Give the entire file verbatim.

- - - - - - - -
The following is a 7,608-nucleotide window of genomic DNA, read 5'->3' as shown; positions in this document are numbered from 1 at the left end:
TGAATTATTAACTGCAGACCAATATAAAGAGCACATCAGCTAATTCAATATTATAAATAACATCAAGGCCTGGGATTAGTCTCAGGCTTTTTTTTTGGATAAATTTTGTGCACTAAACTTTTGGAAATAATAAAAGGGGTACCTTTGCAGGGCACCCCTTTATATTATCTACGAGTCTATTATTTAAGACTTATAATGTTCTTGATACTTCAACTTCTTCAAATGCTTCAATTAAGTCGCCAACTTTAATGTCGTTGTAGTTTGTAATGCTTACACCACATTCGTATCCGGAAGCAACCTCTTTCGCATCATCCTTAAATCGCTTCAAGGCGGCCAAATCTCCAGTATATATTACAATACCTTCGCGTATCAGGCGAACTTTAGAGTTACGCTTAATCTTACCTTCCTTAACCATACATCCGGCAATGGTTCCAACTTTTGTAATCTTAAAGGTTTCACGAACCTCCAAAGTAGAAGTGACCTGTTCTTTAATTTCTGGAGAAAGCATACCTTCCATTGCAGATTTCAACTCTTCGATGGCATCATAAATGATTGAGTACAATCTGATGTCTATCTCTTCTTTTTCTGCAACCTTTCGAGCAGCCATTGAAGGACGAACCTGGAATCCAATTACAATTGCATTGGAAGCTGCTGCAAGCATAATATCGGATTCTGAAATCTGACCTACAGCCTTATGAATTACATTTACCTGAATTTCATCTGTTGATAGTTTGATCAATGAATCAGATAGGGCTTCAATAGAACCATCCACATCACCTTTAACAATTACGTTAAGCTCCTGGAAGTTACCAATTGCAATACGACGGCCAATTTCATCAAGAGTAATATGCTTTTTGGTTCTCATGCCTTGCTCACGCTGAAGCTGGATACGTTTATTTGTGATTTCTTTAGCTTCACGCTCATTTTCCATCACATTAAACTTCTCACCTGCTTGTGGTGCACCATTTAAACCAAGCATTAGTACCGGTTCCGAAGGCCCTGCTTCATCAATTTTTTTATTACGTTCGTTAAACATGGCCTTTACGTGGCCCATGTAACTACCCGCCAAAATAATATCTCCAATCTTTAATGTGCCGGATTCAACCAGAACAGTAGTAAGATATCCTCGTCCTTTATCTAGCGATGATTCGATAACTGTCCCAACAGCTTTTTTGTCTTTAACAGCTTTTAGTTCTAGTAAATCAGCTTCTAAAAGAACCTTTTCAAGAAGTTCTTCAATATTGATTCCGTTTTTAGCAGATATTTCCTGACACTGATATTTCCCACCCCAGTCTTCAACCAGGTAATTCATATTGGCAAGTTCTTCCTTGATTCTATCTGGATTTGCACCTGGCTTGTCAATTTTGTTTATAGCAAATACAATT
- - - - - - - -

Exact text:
The following is a 7,608-nucleotide window of genomic DNA, read 5'->3' as shown; positions in this document are numbered from 1 at the left end:
TGAATTATTAACTGCAGACCAATATAAAGAGCACATCAGCTAATTCAATATTATAAATAACATCAAGGCCTGGGATTAGTCTCAGGCTTTTTTTTTGGATAAATTTTGTGCACTAAACTTTTGGAAATAATAAAAGGGGTACCTTTGCAGGGCACCCCTTTATATTATCTACGAGTCTATTATTTAAGACTTATAATGTTCTTGATACTTCAACTTCTTCAAATGCTTCAATTAAGTCGCCAACTTTAATGTCGTTGTAGTTTGTAATGCTTACACCACATTCGTATCCGGAAGCAACCTCTTTCGCATCATCCTTAAATCGCTTCAAGGCGGCCAAATCTCCAGTATATATTACAATACCTTCGCGTATCAGGCGAACTTTAGAGTTACGCTTAATCTTACCTTCCTTAACCATACATCCGGCAATGGTTCCAACTTTTGTAATCTTAAAGGTTTCACGAACCTCCAAAGTAGAAGTGACCTGTTCTTTAATTTCTGGAGAAAGCATACCTTCCATTGCAGATTTCAACTCTTCGATGGCATCATAAATGATTGAGTACAATCTGATGTCTATCTCTTCTTTTTCTGCAACCTTTCGAGCAGCCATTGAAGGACGAACCTGGAATCCAATTACAATTGCATTGGAAGCTGCTGCAAGCATAATATCGGATTCTGAAATCTGACCTACAGCCTTATGAATTACATTTACCTGAATTTCATCTGTTGATAGTTTGATCAATGAATCAGATAGGGCTTCAATAGAACCATCCACATCACCTTTAACAATTACGTTAAGCTCCTGGAAGTTACCAATTGCAATACGACGGCCAATTTCATCAAGAGTAATATGCTTTTTGGTTCTCATGCCTTGCTCACGCTGAAGCTGGATACGTTTATTTGTGATTTCTTTAGCTTCACGCTCATTTTCCATCACATTAAACTTCTCACCTGCTTGTGGTGCACCATTTAAACCAAGCATTAGTACCGGTTCCGAAGGCCCTGCTTCATCAATTTTTTTATTACGTTCGTTAAACATGGCCTTTACGTGGCCCATGTAACTACCCGCCAAAATAATATCTCCAATCTTTAATGTGCCGGATTCAACCAGAACAGTAGTAAGATATCCTCGTCCTTTATCTAGCGATGATTCGATAACTGTCCCAACAGCTTTTTTGTCTTTAACAGCTTTTAGTTCTAGTAAATCAGCTTCTAAAAGAACCTTTTCAAGAAGTTCTTCAATATTGATTCCGTTTTTAGCAGATATTTCCTGACACTGATATTTCCCACCCCAGTCTTCAACCAGGTAATTCATATTGGCAAGTTCTTCCTTGATTCTATCTGGATTTGCACCTGGCTTGTCAATTTTGTTTATAGCAAATACAATT